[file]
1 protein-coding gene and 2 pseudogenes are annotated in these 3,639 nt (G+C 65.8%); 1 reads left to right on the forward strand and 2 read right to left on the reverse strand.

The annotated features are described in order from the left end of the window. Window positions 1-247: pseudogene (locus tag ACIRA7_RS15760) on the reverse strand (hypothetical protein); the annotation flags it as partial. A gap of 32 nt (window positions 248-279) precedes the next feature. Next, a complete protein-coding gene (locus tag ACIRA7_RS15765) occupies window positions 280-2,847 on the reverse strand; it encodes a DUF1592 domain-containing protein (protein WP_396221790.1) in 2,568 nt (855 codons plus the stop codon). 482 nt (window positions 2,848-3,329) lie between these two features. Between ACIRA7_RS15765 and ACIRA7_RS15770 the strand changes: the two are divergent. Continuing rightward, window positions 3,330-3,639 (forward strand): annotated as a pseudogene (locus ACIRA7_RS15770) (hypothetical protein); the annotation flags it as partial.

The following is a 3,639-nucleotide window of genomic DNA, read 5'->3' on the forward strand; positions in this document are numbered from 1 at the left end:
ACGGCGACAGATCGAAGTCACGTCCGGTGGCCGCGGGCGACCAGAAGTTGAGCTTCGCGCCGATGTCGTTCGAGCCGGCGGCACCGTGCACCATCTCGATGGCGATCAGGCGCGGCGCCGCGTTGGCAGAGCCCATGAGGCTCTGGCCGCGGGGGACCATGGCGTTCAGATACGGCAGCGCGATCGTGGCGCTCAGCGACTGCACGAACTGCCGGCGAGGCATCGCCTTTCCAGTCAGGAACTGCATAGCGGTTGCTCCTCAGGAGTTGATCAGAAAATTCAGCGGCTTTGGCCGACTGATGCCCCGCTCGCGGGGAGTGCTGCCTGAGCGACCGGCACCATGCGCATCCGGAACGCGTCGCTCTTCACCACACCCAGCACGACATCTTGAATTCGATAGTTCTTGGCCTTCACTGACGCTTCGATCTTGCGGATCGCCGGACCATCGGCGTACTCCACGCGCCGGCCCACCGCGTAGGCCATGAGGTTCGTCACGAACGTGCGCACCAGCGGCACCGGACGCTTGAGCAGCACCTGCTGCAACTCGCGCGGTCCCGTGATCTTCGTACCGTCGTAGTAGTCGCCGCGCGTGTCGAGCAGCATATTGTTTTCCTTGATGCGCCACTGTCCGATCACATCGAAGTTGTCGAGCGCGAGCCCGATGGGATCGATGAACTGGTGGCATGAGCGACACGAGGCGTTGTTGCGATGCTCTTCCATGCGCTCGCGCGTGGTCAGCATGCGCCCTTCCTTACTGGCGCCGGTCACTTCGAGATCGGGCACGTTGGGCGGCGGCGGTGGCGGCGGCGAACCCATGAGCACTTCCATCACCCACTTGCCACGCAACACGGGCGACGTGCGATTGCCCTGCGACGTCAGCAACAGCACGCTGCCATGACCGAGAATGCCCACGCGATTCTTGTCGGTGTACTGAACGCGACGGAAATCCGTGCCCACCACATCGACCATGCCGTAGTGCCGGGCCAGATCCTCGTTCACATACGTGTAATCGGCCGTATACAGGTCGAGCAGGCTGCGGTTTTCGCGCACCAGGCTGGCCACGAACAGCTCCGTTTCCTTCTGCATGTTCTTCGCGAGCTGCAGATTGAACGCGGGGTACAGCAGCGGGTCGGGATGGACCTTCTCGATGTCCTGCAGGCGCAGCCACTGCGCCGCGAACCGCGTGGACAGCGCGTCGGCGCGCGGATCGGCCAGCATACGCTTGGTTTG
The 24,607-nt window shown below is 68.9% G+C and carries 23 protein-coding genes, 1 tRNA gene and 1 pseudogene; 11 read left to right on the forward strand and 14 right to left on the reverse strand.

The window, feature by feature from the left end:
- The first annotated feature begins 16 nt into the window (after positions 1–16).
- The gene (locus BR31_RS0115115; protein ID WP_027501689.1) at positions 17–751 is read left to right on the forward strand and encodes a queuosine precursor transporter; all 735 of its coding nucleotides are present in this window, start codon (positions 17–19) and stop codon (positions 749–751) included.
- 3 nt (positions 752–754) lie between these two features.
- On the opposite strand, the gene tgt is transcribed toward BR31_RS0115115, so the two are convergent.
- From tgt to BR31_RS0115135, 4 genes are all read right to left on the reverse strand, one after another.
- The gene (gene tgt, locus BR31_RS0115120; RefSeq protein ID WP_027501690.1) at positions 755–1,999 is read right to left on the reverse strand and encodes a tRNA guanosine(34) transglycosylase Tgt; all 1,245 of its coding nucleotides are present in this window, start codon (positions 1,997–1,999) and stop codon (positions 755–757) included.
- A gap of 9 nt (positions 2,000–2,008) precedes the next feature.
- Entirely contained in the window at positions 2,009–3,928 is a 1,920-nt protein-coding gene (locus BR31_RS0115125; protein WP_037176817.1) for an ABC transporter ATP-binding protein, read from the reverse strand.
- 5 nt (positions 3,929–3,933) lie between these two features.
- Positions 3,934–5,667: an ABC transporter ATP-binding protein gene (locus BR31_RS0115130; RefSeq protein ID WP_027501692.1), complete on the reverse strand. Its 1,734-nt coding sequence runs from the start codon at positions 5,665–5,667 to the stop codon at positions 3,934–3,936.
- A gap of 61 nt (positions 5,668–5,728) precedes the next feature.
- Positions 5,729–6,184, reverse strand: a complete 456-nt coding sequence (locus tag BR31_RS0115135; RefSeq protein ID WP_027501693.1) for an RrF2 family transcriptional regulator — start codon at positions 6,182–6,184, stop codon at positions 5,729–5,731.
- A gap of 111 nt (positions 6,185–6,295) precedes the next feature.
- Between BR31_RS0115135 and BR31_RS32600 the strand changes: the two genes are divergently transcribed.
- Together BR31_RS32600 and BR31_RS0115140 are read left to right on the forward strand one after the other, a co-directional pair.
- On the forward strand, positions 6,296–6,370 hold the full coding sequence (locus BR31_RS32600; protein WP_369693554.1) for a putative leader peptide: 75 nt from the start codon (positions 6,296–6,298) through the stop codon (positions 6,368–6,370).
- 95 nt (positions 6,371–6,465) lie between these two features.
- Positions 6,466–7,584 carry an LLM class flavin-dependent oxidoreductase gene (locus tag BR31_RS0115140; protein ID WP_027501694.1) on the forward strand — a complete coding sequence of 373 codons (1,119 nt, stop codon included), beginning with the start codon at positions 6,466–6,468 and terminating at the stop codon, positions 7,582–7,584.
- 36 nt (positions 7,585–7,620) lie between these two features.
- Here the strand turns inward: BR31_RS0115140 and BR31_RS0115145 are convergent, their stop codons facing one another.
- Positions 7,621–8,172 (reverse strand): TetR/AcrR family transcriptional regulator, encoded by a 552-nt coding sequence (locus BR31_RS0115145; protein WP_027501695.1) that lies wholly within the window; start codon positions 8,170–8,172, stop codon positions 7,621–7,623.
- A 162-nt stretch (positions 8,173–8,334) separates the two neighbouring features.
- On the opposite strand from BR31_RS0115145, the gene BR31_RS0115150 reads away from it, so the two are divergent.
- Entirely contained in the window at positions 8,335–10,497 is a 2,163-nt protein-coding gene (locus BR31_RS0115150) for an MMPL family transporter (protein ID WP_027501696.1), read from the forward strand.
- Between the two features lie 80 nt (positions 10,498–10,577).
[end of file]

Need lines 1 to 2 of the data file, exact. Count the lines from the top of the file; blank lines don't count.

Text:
1 protein-coding gene and 2 pseudogenes are annotated in these 3,639 nt (G+C 65.8%); 1 reads left to right on the forward strand and 2 read right to left on the reverse strand.

The annotated features are described in order from the left end of the window. Window positions 1-247: pseudogene (locus tag ACIRA7_RS15760) on the reverse strand (hypothetical protein); the annotation flags it as partial. A gap of 32 nt (window positions 248-279) precedes the next feature. Next, a complete protein-coding gene (locus tag ACIRA7_RS15765) occupies window positions 280-2,847 on the reverse strand; it encodes a DUF1592 domain-containing protein (protein WP_396221790.1) in 2,568 nt (855 codons plus the stop codon). 482 nt (window positions 2,848-3,329) lie between these two features. Between ACIRA7_RS15765 and ACIRA7_RS15770 the strand changes: the two are divergent. Continuing rightward, window positions 3,330-3,639 (forward strand): annotated as a pseudogene (locus ACIRA7_RS15770) (hypothetical protein); the annotation flags it as partial.